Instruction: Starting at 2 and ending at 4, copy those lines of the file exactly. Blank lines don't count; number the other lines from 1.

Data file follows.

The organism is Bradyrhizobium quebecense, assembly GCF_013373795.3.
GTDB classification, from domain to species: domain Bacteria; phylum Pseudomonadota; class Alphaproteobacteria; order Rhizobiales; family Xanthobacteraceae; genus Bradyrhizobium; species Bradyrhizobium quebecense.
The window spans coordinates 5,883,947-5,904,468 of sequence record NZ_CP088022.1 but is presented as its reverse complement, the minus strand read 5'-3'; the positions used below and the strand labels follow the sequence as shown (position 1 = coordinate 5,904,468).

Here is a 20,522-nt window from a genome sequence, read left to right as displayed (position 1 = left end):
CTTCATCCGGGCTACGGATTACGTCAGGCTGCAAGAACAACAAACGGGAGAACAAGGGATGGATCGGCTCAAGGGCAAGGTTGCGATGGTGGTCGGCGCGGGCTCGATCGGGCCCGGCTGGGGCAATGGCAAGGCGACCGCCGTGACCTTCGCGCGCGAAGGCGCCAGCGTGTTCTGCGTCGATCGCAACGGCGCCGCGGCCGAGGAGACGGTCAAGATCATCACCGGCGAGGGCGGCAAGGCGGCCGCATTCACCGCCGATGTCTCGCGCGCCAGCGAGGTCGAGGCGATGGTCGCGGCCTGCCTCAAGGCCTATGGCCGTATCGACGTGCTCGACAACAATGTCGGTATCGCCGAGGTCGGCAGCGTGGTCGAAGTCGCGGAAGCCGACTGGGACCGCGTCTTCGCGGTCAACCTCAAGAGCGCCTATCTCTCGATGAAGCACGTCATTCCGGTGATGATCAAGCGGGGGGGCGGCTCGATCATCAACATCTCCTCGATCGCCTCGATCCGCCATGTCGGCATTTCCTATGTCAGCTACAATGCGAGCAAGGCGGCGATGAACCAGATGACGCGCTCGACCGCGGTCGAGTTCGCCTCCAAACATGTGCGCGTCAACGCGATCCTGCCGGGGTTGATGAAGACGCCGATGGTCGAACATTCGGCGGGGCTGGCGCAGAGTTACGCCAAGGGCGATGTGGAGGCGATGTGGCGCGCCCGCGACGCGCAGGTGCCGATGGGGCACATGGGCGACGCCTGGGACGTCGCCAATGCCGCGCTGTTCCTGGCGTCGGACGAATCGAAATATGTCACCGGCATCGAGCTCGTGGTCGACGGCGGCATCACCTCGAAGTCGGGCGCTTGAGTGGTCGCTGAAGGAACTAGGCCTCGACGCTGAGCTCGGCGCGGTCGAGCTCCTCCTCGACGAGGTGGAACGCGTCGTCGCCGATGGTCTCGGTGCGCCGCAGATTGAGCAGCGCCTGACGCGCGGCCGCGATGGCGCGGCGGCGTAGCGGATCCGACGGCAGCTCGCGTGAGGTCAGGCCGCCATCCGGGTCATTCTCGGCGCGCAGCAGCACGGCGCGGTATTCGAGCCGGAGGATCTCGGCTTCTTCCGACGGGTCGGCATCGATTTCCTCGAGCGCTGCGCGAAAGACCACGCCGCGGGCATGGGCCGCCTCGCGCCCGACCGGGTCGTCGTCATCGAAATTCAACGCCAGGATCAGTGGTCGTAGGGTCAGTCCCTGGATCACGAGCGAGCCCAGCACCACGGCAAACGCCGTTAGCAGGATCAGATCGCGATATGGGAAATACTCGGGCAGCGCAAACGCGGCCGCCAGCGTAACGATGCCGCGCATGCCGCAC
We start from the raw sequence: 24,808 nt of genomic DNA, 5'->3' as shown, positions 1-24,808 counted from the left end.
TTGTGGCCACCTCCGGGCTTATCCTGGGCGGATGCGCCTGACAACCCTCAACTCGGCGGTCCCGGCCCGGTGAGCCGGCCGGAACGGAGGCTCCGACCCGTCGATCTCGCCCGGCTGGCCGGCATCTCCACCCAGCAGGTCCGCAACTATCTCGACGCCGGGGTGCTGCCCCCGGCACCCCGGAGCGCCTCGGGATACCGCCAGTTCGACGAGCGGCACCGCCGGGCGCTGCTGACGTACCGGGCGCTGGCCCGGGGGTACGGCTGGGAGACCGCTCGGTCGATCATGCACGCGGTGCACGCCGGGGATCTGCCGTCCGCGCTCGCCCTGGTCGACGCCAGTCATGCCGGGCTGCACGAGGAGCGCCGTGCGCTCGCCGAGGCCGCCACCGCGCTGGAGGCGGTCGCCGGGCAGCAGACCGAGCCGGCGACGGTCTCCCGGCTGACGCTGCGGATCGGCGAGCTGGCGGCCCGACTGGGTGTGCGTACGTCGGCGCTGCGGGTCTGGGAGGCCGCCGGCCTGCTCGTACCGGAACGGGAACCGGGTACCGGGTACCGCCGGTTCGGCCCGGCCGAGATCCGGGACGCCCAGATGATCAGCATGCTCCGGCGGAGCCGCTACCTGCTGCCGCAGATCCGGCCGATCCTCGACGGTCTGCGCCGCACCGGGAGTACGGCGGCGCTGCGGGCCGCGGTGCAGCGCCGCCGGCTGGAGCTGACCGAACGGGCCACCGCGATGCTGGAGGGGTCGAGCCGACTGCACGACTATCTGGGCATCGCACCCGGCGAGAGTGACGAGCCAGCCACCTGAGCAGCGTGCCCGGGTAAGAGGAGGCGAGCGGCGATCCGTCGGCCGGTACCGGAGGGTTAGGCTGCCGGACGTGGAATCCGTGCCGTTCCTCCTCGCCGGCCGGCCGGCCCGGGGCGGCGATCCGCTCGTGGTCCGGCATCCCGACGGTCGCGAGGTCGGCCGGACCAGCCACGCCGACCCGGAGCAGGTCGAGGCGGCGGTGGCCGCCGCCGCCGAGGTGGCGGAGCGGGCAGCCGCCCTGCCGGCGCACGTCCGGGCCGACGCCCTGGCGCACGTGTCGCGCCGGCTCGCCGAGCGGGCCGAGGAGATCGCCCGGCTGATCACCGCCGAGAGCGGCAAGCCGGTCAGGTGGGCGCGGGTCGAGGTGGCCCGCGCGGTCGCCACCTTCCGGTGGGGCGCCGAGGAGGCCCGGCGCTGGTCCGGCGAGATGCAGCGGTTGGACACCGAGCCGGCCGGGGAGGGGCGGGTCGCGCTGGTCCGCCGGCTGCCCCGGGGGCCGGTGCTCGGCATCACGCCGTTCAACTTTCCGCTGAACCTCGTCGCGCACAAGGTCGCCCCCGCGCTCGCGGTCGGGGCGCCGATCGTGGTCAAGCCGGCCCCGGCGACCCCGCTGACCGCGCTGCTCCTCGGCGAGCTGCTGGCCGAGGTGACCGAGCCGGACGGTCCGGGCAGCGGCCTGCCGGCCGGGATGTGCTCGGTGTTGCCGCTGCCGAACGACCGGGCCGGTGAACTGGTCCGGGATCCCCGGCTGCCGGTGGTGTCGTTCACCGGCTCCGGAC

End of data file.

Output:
GTDB classification, from domain to species: domain Bacteria; phylum Pseudomonadota; class Alphaproteobacteria; order Rhizobiales; family Xanthobacteraceae; genus Bradyrhizobium; species Bradyrhizobium quebecense.
The window spans coordinates 5,883,947-5,904,468 of sequence record NZ_CP088022.1 but is presented as its reverse complement, the minus strand read 5'-3'; the positions used below and the strand labels follow the sequence as shown (position 1 = coordinate 5,904,468).

Here is a 20,522-nt window from a genome sequence, read left to right as displayed (position 1 = left end):